Disregarding the broad international campaign against the Apartheid regime and the imprisonment of Nelson Mandela, Coulter performed in an undemocratic South Africa in May 1983 and his name was included in the register of entertainers who travelled to that country by the United Nations Centre Against Apartheid, which was published in 1986. [32]

In 2002, Coulter was encouraged by the Save the Swilly organisation to run for the Dáil to protect Lough Swilly from aquacultural destruction. [33] After some deliberation, he concluded that work and family commitments would not allow him the time necessary to fill the political position. Around that time, Coulter's brother died in a drowning incident in Ireland, which also caused Phil to retreat from the music industry for some time. [1]

Sport

Coulter is a former president of Derry City Football Club and is known to be a supporter of the club, having attempted to help the club with its financial problems in the early 2000s. He has also helped Derry City's local rivals, Finn Harps, in their time of need.[ citation needed ]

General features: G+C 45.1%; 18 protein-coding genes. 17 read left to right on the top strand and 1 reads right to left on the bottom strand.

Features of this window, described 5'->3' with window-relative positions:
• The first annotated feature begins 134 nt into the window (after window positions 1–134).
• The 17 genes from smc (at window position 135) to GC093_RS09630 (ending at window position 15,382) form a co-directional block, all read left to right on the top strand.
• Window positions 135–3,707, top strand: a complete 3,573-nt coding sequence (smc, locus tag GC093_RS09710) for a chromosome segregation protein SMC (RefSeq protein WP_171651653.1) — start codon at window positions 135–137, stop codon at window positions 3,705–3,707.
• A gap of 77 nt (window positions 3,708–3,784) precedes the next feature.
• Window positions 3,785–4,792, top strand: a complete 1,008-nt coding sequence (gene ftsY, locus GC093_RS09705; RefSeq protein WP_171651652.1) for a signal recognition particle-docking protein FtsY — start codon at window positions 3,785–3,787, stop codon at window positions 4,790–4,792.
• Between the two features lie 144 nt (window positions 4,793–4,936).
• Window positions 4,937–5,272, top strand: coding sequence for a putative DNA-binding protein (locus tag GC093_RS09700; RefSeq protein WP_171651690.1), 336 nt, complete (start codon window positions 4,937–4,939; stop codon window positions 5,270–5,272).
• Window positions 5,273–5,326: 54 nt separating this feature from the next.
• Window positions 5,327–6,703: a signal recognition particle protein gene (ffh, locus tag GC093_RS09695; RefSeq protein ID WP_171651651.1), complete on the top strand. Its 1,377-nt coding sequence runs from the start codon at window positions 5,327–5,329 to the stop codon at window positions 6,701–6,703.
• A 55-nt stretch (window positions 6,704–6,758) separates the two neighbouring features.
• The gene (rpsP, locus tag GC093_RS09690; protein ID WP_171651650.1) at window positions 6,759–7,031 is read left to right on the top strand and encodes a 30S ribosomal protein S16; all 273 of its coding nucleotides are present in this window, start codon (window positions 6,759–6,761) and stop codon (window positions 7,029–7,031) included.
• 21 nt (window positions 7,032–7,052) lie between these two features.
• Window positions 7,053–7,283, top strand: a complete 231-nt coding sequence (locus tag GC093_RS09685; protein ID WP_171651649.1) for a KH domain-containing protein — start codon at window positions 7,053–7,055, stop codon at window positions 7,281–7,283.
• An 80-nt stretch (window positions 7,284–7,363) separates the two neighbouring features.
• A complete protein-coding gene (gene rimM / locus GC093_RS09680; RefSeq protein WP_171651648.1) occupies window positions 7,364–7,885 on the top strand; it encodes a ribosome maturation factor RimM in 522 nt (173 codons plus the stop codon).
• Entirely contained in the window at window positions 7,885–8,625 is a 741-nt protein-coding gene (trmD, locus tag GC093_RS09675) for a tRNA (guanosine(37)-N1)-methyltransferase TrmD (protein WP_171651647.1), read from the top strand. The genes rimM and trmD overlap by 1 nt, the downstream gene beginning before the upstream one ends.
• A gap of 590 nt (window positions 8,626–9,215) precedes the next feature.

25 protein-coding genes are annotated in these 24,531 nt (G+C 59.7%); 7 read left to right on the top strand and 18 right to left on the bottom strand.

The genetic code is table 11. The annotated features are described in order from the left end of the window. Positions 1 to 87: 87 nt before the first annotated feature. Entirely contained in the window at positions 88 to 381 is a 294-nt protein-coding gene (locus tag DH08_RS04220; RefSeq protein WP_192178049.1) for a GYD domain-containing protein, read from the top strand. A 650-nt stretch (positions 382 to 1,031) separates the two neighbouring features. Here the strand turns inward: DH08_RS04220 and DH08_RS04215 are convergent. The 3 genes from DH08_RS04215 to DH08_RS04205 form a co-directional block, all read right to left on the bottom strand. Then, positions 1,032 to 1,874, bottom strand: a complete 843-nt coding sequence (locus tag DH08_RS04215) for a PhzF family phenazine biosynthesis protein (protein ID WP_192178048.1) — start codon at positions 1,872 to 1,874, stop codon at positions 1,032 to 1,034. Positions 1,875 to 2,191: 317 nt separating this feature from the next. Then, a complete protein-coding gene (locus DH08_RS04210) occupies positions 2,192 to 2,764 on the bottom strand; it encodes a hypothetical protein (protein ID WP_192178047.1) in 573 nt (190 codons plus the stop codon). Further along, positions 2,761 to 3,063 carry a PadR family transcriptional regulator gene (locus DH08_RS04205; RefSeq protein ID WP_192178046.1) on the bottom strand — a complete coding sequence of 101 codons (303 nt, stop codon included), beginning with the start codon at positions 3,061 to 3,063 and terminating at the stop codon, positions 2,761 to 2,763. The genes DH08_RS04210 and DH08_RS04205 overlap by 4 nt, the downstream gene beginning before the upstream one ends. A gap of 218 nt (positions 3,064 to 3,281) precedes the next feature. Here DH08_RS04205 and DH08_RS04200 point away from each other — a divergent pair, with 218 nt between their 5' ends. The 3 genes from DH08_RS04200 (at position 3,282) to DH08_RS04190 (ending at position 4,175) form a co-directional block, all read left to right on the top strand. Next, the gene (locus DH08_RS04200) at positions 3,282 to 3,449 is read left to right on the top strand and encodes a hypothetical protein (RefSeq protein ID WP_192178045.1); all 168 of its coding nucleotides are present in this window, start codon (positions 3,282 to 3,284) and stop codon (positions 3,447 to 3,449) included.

His son Ryan plays in goal for Forward Madison FC. [34]

In 1995, the Irish Rugby Football Union commissioned Coulter to write a politically neutral anthem for the Ireland national rugby union team, which represents both Northern Ireland and the Republic of Ireland. The result was "Ireland's Call", which is played alongside, and in some cases instead of, "Amhrán na bhFiann". As well as being used by both the Ireland national rugby union team and the junior national teams, "Ireland's Call" has since also been adopted by the Ireland's national hockey, cricket and rugby league teams and by the world-renowned singing group Celtic Thunder.[ citation needed ]

Awards

Coulter has received honorary doctorates from the University of Ulster (1988), [35] Dublin Institute of Technology (2006), [36] and The Open University (2018). [37]

Discography

Albums

YearAlbumPeak positions
Irish
Albums
Chart

[38]
UK
Albums
Chart

[38]
1983Classic Tranquility
1984Sea of Tranquility46
1985Phil Coulter's Ireland86
1997Legends (with James Galway)
1998Winter's Crossing (with James Galway)
1999Healing Angel
2000Highland Cathedral
2000The Songs I Love So Well
2000Lake of Shadows13
2003Coulter & Company13
2006Timeless Tranquility45
2011Reflections36
2019Return to Tranquility93
[39]

Entries in the Eurovision Song Contest

Coulter co-wrote three Eurovision Song Contest entries:

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References